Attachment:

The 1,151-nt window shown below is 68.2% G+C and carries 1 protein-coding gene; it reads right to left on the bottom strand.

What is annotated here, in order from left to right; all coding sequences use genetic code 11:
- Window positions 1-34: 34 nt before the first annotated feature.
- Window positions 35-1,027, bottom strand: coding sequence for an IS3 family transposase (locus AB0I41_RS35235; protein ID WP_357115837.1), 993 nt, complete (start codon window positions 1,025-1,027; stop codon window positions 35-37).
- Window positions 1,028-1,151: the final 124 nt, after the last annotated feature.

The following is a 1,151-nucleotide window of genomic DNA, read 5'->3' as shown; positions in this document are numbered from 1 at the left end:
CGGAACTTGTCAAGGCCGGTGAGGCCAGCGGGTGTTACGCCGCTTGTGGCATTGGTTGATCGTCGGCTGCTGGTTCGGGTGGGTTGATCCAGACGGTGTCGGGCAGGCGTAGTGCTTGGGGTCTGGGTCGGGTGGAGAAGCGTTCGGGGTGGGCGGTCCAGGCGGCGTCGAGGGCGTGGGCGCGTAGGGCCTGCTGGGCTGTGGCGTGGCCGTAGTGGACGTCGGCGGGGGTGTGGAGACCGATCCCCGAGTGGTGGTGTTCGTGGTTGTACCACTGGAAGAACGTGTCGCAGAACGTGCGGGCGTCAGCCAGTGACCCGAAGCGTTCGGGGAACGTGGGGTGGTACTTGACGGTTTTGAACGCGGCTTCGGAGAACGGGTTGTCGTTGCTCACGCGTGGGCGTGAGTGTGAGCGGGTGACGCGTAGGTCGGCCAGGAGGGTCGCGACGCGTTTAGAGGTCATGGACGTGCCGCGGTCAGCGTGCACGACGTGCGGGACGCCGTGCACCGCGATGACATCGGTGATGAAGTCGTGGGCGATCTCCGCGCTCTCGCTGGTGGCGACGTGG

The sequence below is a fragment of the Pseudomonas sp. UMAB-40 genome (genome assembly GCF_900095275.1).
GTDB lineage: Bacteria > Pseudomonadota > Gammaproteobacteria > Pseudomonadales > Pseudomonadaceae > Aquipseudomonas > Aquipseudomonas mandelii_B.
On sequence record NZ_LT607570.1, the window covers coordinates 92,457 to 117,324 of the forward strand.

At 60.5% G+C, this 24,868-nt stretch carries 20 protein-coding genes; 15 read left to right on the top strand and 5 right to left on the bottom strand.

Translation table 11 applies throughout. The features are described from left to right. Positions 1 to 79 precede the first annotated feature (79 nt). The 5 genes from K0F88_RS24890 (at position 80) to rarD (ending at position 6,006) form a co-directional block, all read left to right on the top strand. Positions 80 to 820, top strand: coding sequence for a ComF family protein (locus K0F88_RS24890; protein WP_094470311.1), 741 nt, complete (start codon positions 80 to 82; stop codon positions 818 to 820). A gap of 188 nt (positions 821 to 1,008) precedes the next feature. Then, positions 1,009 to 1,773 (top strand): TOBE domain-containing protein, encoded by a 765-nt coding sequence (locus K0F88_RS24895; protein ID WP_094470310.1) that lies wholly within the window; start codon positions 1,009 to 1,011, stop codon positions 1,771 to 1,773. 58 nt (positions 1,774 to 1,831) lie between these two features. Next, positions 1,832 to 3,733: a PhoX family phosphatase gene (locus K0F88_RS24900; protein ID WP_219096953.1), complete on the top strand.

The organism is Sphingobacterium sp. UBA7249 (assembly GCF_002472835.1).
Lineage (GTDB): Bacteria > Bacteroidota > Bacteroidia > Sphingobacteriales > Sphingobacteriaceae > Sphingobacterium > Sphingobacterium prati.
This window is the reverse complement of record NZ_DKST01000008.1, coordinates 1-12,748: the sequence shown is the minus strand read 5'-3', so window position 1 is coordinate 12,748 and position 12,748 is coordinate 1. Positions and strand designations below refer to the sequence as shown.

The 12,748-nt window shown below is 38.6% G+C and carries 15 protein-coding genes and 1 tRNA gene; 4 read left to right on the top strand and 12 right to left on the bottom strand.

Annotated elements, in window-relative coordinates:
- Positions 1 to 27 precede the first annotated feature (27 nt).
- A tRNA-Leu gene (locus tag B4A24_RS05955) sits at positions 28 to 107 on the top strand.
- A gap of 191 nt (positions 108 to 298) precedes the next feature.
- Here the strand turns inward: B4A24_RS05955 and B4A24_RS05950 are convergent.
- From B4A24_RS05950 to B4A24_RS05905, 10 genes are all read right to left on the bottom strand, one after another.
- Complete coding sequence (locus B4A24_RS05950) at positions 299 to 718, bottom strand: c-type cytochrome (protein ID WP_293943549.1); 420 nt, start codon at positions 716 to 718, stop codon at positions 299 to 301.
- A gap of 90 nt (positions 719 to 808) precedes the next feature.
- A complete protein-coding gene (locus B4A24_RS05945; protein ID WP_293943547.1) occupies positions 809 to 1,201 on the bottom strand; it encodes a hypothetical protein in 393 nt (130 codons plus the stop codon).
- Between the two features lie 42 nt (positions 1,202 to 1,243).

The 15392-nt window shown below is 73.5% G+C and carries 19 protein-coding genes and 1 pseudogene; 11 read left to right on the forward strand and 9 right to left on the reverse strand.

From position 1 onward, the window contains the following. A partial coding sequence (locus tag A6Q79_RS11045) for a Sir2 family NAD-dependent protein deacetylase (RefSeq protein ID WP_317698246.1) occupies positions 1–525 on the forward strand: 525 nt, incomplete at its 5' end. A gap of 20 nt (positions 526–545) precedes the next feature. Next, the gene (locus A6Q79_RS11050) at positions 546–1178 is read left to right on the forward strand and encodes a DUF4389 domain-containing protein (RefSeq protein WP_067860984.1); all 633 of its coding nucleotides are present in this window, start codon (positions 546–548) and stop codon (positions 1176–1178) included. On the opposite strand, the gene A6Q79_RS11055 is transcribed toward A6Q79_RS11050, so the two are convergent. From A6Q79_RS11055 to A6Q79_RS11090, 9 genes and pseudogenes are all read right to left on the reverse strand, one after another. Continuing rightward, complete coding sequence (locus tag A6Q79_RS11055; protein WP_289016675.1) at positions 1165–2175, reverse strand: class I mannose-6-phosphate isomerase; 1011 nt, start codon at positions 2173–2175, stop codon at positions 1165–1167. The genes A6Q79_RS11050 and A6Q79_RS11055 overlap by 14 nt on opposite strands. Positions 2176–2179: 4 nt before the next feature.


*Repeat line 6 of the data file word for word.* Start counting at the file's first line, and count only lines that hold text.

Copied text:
The following is a 1,151-nucleotide window of genomic DNA, read 5'->3' as shown; positions in this document are numbered from 1 at the left end: